M*A*S*H had a terrific roster of guest stars during its run from 1972 to 1983 on CBS. Ron Howard. Laurence Fishbone. Andrew Duggan. Rosalind Chao. Dennis Dugan. Blythe Danner. James Cromwell. Leslie Nielsen. Gwen Verdon. George Wendt. Mary Wickes. Susan Saint James. Shelley Long. Mary Kay Place. Edward Herrmann. Andrew Dice Clay.
And that’s just the tip of the scalpel.
Before he took the role of Colonel Potter, Harry Morgan guest starred in the 1974 episode The General Flipped at Dawn. He played General Hamilton Steele, a military disciplinarian who inspects the 4077th, gives fictional quotes from generals, and lives in his own world.
While reviewing the troops, Steele tells Father Mulcahy that he’d like to see a shine on the cross that the priest wears. When Klinger comes dressed like a woman to convince the general that he’s a candidate for a Section 8 discharge, Steele dismisses him. He says, “Not now Marjorie, I’m inspecting the troops.”
The conflict in the episode stems from Steele’s unnecessary order to move the M*A*S*H 4077th unit to a location closer to the front. “You do your best business on Main Street,” says Steele. Another explanation: “M*A*S*H means Mobile Army Surgical Hospital and mobile you shall be.”
Unfortunately, Steele needs a helicopter to view the move at the same tim that Hawkeye needs a helicopter to transport a patient to Tokyo for further medical treatment. A shouting match leads to Hawkeye telling Steele that he’s nuts. A court martial of Hawkeye ensues with disastrous results after Steele makes racial comments to the black helicopter pilot during the hearing. Teddy Wilson played the pilot. He reunited with Morgan in 1987 for the short-lived television series You Can’t Take It With You.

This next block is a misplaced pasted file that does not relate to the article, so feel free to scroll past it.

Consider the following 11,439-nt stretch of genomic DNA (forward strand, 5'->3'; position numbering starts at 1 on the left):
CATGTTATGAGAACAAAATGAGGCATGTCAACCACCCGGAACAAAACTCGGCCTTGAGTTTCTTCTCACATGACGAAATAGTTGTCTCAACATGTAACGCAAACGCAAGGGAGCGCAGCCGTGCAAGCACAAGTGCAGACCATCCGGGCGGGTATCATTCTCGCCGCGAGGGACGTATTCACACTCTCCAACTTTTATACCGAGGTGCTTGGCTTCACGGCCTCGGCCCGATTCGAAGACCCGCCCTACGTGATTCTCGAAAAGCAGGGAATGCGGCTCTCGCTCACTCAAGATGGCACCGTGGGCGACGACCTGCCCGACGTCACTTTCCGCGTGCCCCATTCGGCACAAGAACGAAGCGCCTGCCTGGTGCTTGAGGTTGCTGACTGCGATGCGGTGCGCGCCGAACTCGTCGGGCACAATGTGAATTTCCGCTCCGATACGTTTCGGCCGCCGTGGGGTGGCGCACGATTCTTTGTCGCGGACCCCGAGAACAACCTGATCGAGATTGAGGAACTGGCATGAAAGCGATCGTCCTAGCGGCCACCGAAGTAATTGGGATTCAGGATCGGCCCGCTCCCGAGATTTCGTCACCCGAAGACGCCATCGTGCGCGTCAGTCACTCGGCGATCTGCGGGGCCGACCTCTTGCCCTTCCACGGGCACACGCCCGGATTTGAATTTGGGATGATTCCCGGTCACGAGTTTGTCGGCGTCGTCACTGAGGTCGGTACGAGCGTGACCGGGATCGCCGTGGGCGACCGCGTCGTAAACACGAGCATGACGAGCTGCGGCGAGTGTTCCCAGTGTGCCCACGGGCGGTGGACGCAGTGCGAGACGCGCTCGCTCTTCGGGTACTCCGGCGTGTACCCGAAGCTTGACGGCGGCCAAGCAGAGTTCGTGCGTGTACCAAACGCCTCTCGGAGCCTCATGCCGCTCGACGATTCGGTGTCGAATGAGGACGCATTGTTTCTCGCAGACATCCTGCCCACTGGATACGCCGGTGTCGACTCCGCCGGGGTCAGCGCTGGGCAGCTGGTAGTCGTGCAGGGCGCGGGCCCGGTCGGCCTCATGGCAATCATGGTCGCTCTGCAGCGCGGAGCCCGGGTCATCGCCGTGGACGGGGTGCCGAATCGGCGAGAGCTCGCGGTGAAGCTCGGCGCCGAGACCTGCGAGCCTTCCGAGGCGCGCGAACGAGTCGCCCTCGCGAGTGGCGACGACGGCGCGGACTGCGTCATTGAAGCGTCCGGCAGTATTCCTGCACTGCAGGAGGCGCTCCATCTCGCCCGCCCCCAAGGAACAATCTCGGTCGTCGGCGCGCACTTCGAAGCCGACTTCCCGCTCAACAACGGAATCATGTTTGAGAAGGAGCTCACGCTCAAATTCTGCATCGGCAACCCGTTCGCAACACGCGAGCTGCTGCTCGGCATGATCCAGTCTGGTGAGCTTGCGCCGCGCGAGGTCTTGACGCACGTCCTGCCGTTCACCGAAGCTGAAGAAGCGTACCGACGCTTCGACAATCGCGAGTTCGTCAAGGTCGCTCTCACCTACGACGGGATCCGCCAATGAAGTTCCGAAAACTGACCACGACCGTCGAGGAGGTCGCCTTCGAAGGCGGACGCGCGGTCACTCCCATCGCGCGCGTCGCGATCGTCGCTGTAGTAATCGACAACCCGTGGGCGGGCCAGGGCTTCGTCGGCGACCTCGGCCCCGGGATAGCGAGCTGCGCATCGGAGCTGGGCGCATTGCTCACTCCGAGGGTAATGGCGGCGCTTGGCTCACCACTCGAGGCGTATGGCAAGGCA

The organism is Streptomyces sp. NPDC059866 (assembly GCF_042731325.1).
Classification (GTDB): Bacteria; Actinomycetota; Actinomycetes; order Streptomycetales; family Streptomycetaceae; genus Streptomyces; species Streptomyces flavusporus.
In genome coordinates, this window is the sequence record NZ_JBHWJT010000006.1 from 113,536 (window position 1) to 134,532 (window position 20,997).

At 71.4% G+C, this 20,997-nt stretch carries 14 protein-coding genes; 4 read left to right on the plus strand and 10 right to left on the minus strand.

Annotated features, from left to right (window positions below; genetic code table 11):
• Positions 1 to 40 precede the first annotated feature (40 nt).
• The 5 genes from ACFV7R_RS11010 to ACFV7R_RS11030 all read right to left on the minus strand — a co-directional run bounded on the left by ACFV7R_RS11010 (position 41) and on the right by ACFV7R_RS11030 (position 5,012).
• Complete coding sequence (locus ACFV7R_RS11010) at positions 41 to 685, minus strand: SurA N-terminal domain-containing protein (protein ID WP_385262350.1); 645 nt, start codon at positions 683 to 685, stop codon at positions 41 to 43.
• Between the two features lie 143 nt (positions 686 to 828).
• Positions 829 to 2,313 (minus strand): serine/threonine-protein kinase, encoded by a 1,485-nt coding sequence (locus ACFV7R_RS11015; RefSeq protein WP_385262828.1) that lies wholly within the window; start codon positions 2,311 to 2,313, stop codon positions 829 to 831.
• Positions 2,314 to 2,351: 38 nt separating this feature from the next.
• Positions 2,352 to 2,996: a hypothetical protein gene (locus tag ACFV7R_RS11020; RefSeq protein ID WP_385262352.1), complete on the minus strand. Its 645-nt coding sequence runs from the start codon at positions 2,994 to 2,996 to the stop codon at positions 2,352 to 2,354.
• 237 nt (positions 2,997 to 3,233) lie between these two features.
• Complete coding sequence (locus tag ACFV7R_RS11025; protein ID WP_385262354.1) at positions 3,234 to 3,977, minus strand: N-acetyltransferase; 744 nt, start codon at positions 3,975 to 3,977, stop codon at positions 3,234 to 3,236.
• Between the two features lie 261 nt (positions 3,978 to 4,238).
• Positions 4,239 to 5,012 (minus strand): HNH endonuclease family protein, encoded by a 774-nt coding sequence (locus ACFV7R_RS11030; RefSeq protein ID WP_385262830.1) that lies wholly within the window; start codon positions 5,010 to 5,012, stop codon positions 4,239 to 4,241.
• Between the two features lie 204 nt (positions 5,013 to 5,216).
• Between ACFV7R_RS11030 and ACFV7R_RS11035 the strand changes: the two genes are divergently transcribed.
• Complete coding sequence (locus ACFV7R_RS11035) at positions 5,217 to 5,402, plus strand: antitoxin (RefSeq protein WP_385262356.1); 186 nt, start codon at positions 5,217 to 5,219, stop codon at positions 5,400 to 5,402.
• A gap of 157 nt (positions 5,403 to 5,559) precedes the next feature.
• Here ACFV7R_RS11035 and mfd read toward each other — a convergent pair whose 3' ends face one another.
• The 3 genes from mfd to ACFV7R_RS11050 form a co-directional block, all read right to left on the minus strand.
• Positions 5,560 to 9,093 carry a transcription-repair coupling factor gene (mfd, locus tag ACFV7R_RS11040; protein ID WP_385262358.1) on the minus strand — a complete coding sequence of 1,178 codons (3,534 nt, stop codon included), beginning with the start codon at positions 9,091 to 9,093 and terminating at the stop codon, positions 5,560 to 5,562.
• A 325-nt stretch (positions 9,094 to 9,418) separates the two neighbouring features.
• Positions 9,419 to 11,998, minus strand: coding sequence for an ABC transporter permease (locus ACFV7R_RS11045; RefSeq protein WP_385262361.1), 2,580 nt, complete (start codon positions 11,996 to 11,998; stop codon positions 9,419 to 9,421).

Morgan played Potter as wise, compassionate, and avuncular. He played Steele as single-minded. But instead of making him a caricature, Morgan made him a realistic person unafraid to use his authority, clueless though he may be.
Harry Morgan died on December 7, 2011 at the age of 96. Adam Bernstein’s obituary of Morgan in The Washington Post declared: “Mr. Morgan—billed as Henry Morgan for much of his early career—was slight and balding and had a gravelly voice that could convey menace, irritation or wryness. Such versatility kept him in near-constant demand as a performer, and he became an instantly recognizable screen personality.”
M*A*S*H writer Ken Levine eulogized Morgan on his web site kenlevine.blogspot.com: Harry was very much like Colonel Potter. He raised horses, and in fact, in the final episode when he says goodbye to Sophie, that really was one of Harry’s horses. The picture on Potter’s desk was of Harry’s real wife, Eileen. And the only difference in personalities between Harry and Sherman [Potter] is that Harry held his liquor better.”
On his web site www.mikefarrell.org, M*A*S*H co-star Mike Farrell wrote: “It’s harder for me to separate Harry and Col. Potter because I adore them both so much. Col. Potter was the father figure we all loved and admired. A straight-arrow, regular army, by the book type who, just beneath the surface, was a marshmallow [sic]. Harry Morgan is a wonderful guy and a good friend. He’s full of stories, jokes, wry humor and is a delight to be around. He is and ought to be a motion picture and television legend.”
Farrell and Morgan joined the M*A*S*H cast in the show’s fourth season. They stayed for the next eight seasons, until the show’s epic season finale on February 28, 1983.
Share this post
Tags: 1972, 1974, 1983, 4077th, Adam Bernstein, Andrew Dice Clay, Andrew Duggan, Blythe Danner, Colonel Potter, Dennis Dugan, Edward Herrmann, Eileen, Father Mulchahy, General Hamilton Steele, George Wendt, Gwen Verdon, Harry Morgan, James Cromwell, Ken Levine, Laurence Fishburne, Leslie Nielsen, liquor, M*A*S*H, Mary Kay Place, Mary Wickes, Mobile Army Surgical Hospital, Ron Howard, Rosalind Chao, Shelley Long, Sophie, Susan Saint James, Teddy Wilson, The General Flipped at Dawn, The Washington Post, You Can't Take It With You